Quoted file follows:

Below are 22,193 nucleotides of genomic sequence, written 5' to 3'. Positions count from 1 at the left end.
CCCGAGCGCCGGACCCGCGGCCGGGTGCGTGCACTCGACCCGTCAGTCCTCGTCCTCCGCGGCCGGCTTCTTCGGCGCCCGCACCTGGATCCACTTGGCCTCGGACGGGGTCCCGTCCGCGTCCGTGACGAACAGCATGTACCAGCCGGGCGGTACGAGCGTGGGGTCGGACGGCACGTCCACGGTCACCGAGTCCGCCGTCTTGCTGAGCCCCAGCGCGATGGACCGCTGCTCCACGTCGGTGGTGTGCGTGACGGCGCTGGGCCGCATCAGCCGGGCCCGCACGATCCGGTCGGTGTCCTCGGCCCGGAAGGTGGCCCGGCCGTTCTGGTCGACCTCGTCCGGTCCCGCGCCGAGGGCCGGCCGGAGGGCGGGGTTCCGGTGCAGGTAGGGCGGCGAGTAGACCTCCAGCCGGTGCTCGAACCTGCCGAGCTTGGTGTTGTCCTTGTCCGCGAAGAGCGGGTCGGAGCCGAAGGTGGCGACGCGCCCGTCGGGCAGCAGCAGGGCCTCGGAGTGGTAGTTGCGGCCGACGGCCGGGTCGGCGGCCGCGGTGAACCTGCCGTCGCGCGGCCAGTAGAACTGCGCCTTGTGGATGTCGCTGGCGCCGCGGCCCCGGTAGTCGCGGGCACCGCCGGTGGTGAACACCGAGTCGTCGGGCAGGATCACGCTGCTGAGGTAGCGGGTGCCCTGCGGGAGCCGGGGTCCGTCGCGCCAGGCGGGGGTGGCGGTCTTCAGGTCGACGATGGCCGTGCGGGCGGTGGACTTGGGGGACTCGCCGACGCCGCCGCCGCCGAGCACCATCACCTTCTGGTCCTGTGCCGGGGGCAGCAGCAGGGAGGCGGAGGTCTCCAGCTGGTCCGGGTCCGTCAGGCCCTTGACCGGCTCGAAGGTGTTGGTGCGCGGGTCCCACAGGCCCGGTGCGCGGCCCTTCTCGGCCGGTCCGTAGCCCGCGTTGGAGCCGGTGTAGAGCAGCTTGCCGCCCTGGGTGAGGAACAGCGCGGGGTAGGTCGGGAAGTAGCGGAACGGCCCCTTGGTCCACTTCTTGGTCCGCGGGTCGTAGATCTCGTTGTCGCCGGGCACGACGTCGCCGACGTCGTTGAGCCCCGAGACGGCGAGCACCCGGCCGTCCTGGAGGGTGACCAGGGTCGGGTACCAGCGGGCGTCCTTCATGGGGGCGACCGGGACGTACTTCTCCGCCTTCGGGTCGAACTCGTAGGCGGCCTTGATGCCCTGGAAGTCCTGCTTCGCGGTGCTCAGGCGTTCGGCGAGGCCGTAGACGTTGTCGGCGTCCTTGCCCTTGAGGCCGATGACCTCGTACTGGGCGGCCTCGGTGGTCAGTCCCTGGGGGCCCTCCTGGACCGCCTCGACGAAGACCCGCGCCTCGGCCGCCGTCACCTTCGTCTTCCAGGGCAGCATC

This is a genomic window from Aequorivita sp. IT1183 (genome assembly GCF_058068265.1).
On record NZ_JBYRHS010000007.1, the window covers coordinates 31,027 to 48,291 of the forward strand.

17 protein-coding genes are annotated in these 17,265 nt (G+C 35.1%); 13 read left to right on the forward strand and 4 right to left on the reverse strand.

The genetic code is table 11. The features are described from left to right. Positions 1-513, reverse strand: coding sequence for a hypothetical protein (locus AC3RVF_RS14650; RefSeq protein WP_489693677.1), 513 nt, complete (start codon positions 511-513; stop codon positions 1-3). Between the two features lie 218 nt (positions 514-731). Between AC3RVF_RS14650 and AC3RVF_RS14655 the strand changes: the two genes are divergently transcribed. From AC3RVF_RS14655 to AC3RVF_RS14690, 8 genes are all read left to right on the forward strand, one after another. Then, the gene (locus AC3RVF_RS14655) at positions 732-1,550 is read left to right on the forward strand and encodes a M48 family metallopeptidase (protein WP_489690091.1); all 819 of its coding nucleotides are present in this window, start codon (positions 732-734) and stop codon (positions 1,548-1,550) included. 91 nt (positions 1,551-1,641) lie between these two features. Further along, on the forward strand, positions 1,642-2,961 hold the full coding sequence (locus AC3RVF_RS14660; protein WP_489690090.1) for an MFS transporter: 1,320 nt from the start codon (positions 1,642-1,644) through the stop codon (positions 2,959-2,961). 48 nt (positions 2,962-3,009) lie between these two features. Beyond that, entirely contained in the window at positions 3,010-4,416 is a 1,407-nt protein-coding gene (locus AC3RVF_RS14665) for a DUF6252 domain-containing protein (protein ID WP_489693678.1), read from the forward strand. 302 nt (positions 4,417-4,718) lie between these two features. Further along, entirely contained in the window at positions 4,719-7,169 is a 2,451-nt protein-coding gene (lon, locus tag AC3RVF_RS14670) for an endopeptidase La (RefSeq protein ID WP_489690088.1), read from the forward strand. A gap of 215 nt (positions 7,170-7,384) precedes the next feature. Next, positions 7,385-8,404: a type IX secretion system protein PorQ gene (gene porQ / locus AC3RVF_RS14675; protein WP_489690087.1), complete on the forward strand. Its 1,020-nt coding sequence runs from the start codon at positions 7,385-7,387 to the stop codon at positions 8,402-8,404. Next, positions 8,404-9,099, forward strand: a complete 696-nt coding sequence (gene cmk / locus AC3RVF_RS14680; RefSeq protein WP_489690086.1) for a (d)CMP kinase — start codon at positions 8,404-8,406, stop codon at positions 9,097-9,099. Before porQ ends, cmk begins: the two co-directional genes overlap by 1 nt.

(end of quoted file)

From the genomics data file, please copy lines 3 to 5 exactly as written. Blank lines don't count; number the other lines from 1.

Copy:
This is a genomic window from Aequorivita sp. IT1183 (genome assembly GCF_058068265.1).
On record NZ_JBYRHS010000007.1, the window covers coordinates 31,027 to 48,291 of the forward strand.

17 protein-coding genes are annotated in these 17,265 nt (G+C 35.1%); 13 read left to right on the forward strand and 4 right to left on the reverse strand.